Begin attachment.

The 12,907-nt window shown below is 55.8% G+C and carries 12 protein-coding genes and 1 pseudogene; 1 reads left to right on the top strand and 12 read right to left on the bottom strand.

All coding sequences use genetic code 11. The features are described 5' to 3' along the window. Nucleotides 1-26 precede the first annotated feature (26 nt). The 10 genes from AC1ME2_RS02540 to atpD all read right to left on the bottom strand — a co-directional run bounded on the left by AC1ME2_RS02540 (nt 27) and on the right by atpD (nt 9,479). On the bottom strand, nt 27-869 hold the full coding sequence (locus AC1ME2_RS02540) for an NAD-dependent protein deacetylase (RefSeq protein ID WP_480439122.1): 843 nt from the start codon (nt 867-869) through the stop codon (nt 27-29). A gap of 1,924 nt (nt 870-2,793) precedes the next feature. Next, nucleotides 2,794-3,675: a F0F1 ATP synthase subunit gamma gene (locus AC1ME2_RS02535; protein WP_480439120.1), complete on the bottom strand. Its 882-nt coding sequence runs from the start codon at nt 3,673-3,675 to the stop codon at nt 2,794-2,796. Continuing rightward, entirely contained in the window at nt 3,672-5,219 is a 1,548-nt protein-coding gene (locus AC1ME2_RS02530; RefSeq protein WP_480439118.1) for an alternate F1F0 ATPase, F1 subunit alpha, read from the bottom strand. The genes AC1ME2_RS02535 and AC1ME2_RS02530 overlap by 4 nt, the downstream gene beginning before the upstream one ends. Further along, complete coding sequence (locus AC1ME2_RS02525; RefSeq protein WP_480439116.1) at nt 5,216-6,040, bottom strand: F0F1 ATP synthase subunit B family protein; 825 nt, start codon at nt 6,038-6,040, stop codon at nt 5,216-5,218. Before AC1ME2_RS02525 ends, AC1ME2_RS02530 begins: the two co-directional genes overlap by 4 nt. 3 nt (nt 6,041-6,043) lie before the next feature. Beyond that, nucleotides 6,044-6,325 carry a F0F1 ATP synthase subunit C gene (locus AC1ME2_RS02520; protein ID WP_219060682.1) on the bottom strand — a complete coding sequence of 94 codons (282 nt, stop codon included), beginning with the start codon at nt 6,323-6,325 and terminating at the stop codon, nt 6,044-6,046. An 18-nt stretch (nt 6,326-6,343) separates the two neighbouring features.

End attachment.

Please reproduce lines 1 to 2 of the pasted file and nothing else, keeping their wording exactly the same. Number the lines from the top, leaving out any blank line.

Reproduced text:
The 12,907-nt window shown below is 55.8% G+C and carries 12 protein-coding genes and 1 pseudogene; 1 reads left to right on the top strand and 12 read right to left on the bottom strand.

All coding sequences use genetic code 11. The features are described 5' to 3' along the window. Nucleotides 1-26 precede the first annotated feature (26 nt). The 10 genes from AC1ME2_RS02540 to atpD all read right to left on the bottom strand — a co-directional run bounded on the left by AC1ME2_RS02540 (nt 27) and on the right by atpD (nt 9,479). On the bottom strand, nt 27-869 hold the full coding sequence (locus AC1ME2_RS02540) for an NAD-dependent protein deacetylase (RefSeq protein ID WP_480439122.1): 843 nt from the start codon (nt 867-869) through the stop codon (nt 27-29). A gap of 1,924 nt (nt 870-2,793) precedes the next feature. Next, nucleotides 2,794-3,675: a F0F1 ATP synthase subunit gamma gene (locus AC1ME2_RS02535; protein WP_480439120.1), complete on the bottom strand. Its 882-nt coding sequence runs from the start codon at nt 3,673-3,675 to the stop codon at nt 2,794-2,796. Continuing rightward, entirely contained in the window at nt 3,672-5,219 is a 1,548-nt protein-coding gene (locus AC1ME2_RS02530; RefSeq protein WP_480439118.1) for an alternate F1F0 ATPase, F1 subunit alpha, read from the bottom strand. The genes AC1ME2_RS02535 and AC1ME2_RS02530 overlap by 4 nt, the downstream gene beginning before the upstream one ends. Further along, complete coding sequence (locus AC1ME2_RS02525; RefSeq protein WP_480439116.1) at nt 5,216-6,040, bottom strand: F0F1 ATP synthase subunit B family protein; 825 nt, start codon at nt 6,038-6,040, stop codon at nt 5,216-5,218. Before AC1ME2_RS02525 ends, AC1ME2_RS02530 begins: the two co-directional genes overlap by 4 nt. 3 nt (nt 6,041-6,043) lie before the next feature. Beyond that, nucleotides 6,044-6,325 carry a F0F1 ATP synthase subunit C gene (locus AC1ME2_RS02520; protein ID WP_219060682.1) on the bottom strand — a complete coding sequence of 94 codons (282 nt, stop codon included), beginning with the start codon at nt 6,323-6,325 and terminating at the stop codon, nt 6,044-6,046. An 18-nt stretch (nt 6,326-6,343) separates the two neighbouring features.